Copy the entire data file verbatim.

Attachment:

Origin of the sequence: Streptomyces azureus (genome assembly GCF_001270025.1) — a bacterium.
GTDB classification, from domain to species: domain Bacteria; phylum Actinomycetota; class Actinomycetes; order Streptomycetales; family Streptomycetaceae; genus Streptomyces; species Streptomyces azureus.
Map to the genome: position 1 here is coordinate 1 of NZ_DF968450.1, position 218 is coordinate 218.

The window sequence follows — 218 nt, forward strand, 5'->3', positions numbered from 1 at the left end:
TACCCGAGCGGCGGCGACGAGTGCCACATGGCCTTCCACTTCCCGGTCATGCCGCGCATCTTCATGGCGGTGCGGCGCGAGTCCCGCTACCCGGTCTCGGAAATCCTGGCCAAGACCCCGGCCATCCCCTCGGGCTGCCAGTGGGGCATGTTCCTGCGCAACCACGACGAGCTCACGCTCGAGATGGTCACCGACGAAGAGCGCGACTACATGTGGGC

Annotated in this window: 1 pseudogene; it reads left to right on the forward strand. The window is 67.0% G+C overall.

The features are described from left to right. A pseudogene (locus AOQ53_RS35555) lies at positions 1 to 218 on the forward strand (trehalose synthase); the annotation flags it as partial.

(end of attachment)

Origin of the sequence: Streptomyces azureus (genome assembly GCF_001270025.1) — a bacterium.
GTDB classification, from domain to species: domain Bacteria; phylum Actinomycetota; class Actinomycetes; order Streptomycetales; family Streptomycetaceae; genus Streptomyces; species Streptomyces azureus.
Map to the genome: position 1 here is coordinate 1 of NZ_DF968450.1, position 218 is coordinate 218.

The window sequence follows — 218 nt, forward strand, 5'->3', positions numbered from 1 at the left end:
TACCCGAGCGGCGGCGACGAGTGCCACATGGCCTTCCACTTCCCGGTCATGCCGCGCATCTTCATGGCGGTGCGGCGCGAGTCCCGCTACCCGGTCTCGGAAATCCTGGCCAAGACCCCGGCCATCCCCTCGGGCTGCCAGTGGGGCATGTTCCTGCGCAACCACGACGAGCTCACGCTCGAGATGGTCACCGACGAAGAGCGCGACTACATGTGGGC

Annotated in this window: 1 pseudogene; it reads left to right on the forward strand. The window is 67.0% G+C overall.

The features are described from left to right. A pseudogene (locus AOQ53_RS35555) lies at positions 1 to 218 on the forward strand (trehalose synthase); the annotation flags it as partial.